Smokers at public housing across the country won’t be able to light up in and near their homes after Tuesday.
In November 2016, HUD announced a rule requiring all federally owned public housing to become smoke-free by July 30, 2018. Smokers will still be allowed to rent in the communities but will have to keep lit cigarettes, cigars and pipes at least 25 feet away from buildings. Electronic cigarettes will still be permitted.
According to the American Lung Association, this rule will protect close to 2 million Americans nationwide from being exposed to secondhand smoke in their homes, including 690,000 children.
The rule will be part of residents’ leases — along with information about how to quit smoking — and tenants who break it could be evicted, HUD has said. But just one violation “is not grounds for eviction,” and smoking on public housing premises is a civil violation, not a crime, the agency said in setting guidelines for local enforcement.
The federal ban will save public agencies an estimated $153 million every year in costs related to health care due to secondhand smoke, as well as repairs and losses from preventable fires, according to the Centers for Disease Control and Prevention.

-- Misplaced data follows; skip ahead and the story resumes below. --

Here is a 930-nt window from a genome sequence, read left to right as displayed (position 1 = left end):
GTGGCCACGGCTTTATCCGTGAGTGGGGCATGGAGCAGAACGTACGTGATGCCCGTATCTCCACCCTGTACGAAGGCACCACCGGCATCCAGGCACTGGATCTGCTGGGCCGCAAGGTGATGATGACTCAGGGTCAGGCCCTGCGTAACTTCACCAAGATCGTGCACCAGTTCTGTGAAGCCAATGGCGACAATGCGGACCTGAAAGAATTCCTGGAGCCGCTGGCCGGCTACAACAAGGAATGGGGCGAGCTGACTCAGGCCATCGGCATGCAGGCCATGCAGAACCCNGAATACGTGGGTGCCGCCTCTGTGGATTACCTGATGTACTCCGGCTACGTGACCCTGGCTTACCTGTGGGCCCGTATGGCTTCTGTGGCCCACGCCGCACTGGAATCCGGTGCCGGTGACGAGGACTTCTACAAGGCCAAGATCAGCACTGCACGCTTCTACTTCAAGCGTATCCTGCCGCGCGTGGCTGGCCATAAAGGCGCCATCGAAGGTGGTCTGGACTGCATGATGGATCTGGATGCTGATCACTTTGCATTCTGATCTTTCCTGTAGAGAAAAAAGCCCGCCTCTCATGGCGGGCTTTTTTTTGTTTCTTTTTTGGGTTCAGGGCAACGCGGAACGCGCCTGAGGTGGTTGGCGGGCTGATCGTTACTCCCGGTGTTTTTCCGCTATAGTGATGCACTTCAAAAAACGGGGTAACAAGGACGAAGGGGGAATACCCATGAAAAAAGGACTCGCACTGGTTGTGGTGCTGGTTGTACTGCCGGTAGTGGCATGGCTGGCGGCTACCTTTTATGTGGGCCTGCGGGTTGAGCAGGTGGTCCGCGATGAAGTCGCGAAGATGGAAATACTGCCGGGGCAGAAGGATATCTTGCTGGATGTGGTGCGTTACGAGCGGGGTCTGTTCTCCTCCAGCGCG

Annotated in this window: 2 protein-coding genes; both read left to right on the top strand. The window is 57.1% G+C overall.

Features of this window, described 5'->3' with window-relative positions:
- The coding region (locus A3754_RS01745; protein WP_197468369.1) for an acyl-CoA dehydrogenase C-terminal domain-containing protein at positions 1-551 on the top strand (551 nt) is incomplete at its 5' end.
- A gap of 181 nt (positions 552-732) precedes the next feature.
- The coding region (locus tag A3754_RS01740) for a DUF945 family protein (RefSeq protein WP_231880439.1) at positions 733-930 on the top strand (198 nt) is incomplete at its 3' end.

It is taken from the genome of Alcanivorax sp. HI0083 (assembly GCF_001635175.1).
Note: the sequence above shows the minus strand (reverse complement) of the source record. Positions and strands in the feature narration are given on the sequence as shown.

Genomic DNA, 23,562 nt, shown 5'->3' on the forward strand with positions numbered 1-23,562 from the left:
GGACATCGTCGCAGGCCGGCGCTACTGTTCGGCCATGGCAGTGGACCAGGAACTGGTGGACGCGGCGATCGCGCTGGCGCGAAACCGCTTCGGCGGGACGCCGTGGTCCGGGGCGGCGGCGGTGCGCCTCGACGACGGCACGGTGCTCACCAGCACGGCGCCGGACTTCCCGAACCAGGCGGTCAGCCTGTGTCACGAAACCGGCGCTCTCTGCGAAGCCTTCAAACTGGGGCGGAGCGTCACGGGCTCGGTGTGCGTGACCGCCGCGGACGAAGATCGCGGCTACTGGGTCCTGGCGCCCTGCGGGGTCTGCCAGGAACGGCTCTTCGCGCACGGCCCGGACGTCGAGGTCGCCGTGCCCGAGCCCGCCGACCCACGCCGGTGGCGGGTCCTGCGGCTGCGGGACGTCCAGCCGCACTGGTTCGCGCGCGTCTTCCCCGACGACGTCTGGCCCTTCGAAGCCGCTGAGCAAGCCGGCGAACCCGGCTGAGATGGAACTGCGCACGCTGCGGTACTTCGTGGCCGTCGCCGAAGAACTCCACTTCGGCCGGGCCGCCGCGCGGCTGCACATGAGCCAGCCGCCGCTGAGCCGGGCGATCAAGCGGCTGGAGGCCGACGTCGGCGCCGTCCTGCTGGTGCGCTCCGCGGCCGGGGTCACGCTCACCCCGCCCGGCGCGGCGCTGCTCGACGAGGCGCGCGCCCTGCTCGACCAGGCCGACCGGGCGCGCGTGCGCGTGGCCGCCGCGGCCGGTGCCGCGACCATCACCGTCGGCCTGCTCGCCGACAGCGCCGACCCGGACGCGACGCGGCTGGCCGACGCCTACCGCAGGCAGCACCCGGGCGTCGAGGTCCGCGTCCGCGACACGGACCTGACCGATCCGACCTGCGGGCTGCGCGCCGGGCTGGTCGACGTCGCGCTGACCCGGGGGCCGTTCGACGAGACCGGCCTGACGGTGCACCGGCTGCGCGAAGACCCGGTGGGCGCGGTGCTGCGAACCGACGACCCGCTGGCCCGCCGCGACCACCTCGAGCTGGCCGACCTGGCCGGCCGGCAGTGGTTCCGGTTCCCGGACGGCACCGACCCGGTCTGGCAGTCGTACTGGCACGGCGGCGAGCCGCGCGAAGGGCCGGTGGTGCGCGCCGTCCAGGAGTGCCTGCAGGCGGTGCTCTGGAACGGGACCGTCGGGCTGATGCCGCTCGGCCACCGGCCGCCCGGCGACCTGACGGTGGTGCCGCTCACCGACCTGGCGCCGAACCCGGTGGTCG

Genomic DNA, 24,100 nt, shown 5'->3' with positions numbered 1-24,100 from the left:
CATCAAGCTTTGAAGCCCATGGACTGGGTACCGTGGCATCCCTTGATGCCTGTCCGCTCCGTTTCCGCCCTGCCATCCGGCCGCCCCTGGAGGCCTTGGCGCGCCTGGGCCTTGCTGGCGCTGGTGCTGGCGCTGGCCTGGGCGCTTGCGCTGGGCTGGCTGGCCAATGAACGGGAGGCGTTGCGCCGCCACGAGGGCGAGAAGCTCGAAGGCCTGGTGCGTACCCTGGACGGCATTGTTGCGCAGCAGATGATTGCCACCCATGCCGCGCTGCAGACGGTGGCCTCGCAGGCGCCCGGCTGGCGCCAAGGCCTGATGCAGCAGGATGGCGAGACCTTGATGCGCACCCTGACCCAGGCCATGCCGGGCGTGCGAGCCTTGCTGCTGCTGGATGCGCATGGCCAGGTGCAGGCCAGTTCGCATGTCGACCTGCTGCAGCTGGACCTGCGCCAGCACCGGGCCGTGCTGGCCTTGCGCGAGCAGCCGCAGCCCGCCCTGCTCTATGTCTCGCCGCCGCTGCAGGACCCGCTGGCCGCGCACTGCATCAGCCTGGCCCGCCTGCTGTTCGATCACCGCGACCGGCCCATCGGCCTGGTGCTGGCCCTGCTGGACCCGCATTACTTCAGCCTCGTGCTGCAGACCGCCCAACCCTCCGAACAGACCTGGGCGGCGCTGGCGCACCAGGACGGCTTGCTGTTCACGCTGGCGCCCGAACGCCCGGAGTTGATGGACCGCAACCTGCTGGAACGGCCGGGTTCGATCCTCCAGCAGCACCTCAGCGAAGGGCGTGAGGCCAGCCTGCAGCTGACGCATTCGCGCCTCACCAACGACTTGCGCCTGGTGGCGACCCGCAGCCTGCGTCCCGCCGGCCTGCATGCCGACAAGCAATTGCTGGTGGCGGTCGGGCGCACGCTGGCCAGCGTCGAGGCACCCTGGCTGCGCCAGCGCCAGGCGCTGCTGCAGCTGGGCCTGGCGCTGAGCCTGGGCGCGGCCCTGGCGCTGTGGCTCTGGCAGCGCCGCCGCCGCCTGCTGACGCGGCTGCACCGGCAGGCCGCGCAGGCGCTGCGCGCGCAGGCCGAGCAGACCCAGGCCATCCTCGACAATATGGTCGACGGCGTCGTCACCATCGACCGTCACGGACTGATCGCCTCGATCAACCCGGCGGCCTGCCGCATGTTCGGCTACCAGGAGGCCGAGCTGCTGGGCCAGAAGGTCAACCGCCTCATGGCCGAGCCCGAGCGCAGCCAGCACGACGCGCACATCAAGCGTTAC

The ban will affect more than 940,000 public housing units across the country, according to HUD. Through the agency’s voluntary policy and local initiatives, more than 228,000 public housing units were already smoke-free in 2016.
Along with promoting the health benefits of not smoking, HUD hopes the new rule will also “create healthy environments that encourage people who smoke to quit or attempt to reduce smoking,” the agency says.
“Secondhand smoke is a serious health threat, and can linger in rooms and even travel between homes in multi-unit housing,” said Linda Crider, executive director of the American Lung Association in Kansas & Greater Kansas City. “There is no safe level of exposure to secondhand smoke.”
“Everyone deserves the opportunity to lead a healthy life, and ensuring homes are free from the risks of secondhand smoke is a critical step for the health of residents,” Crider said. “This is especially true for children and those who are more vulnerable to the impact of secondhand smoke, such as those living with asthma and chronic obstructive pulmonary disease. Today, we’re making a healthier future for our country.”